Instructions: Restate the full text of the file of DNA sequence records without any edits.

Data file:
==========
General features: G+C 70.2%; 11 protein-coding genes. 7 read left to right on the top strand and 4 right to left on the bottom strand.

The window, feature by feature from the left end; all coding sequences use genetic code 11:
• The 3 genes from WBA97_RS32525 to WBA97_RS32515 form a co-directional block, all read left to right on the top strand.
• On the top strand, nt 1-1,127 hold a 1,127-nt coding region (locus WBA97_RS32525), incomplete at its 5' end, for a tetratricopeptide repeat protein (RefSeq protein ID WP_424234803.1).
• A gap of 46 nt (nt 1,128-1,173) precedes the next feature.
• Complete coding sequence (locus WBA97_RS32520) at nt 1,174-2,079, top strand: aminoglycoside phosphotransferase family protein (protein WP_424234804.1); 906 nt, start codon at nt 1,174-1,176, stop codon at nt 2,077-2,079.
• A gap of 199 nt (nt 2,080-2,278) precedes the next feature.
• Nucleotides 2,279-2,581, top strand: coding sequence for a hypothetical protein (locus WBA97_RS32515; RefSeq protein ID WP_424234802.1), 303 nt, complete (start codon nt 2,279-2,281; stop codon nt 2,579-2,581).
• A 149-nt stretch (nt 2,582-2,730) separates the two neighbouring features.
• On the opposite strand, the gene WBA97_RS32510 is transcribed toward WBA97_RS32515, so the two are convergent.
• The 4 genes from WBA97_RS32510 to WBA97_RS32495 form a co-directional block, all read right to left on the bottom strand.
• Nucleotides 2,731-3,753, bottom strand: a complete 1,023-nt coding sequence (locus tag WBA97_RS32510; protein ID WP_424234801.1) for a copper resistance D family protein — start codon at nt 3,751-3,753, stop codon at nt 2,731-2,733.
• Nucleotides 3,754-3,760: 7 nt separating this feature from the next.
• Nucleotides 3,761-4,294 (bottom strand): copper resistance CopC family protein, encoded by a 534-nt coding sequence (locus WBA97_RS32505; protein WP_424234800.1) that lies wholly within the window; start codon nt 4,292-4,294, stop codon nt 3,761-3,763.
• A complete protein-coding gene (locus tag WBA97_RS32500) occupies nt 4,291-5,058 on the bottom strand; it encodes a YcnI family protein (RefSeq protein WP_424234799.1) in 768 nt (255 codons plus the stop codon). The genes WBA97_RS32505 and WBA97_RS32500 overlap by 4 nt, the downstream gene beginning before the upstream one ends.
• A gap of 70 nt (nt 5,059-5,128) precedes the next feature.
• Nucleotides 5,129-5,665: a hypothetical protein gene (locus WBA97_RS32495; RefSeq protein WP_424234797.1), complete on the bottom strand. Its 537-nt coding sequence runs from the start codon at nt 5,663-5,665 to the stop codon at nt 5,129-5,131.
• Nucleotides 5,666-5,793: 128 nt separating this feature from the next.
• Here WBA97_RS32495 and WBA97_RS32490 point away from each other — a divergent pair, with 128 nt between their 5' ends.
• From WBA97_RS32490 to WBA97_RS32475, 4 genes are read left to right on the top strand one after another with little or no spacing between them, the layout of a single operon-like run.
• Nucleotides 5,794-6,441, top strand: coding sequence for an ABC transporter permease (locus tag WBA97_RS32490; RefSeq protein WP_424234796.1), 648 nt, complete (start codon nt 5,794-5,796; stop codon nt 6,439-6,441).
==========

General features: G+C 70.2%; 11 protein-coding genes. 7 read left to right on the top strand and 4 right to left on the bottom strand.

The window, feature by feature from the left end; all coding sequences use genetic code 11:
• The 3 genes from WBA97_RS32525 to WBA97_RS32515 form a co-directional block, all read left to right on the top strand.
• On the top strand, nt 1-1,127 hold a 1,127-nt coding region (locus WBA97_RS32525), incomplete at its 5' end, for a tetratricopeptide repeat protein (RefSeq protein ID WP_424234803.1).
• A gap of 46 nt (nt 1,128-1,173) precedes the next feature.
• Complete coding sequence (locus WBA97_RS32520) at nt 1,174-2,079, top strand: aminoglycoside phosphotransferase family protein (protein WP_424234804.1); 906 nt, start codon at nt 1,174-1,176, stop codon at nt 2,077-2,079.
• A gap of 199 nt (nt 2,080-2,278) precedes the next feature.
• Nucleotides 2,279-2,581, top strand: coding sequence for a hypothetical protein (locus WBA97_RS32515; RefSeq protein ID WP_424234802.1), 303 nt, complete (start codon nt 2,279-2,281; stop codon nt 2,579-2,581).
• A 149-nt stretch (nt 2,582-2,730) separates the two neighbouring features.
• On the opposite strand, the gene WBA97_RS32510 is transcribed toward WBA97_RS32515, so the two are convergent.
• The 4 genes from WBA97_RS32510 to WBA97_RS32495 form a co-directional block, all read right to left on the bottom strand.
• Nucleotides 2,731-3,753, bottom strand: a complete 1,023-nt coding sequence (locus tag WBA97_RS32510; protein ID WP_424234801.1) for a copper resistance D family protein — start codon at nt 3,751-3,753, stop codon at nt 2,731-2,733.
• Nucleotides 3,754-3,760: 7 nt separating this feature from the next.
• Nucleotides 3,761-4,294 (bottom strand): copper resistance CopC family protein, encoded by a 534-nt coding sequence (locus WBA97_RS32505; protein WP_424234800.1) that lies wholly within the window; start codon nt 4,292-4,294, stop codon nt 3,761-3,763.
• A complete protein-coding gene (locus tag WBA97_RS32500) occupies nt 4,291-5,058 on the bottom strand; it encodes a YcnI family protein (RefSeq protein WP_424234799.1) in 768 nt (255 codons plus the stop codon). The genes WBA97_RS32505 and WBA97_RS32500 overlap by 4 nt, the downstream gene beginning before the upstream one ends.
• A gap of 70 nt (nt 5,059-5,128) precedes the next feature.
• Nucleotides 5,129-5,665: a hypothetical protein gene (locus WBA97_RS32495; RefSeq protein WP_424234797.1), complete on the bottom strand. Its 537-nt coding sequence runs from the start codon at nt 5,663-5,665 to the stop codon at nt 5,129-5,131.
• Nucleotides 5,666-5,793: 128 nt separating this feature from the next.
• Here WBA97_RS32495 and WBA97_RS32490 point away from each other — a divergent pair, with 128 nt between their 5' ends.
• From WBA97_RS32490 to WBA97_RS32475, 4 genes are read left to right on the top strand one after another with little or no spacing between them, the layout of a single operon-like run.
• Nucleotides 5,794-6,441, top strand: coding sequence for an ABC transporter permease (locus tag WBA97_RS32490; RefSeq protein WP_424234796.1), 648 nt, complete (start codon nt 5,794-5,796; stop codon nt 6,439-6,441).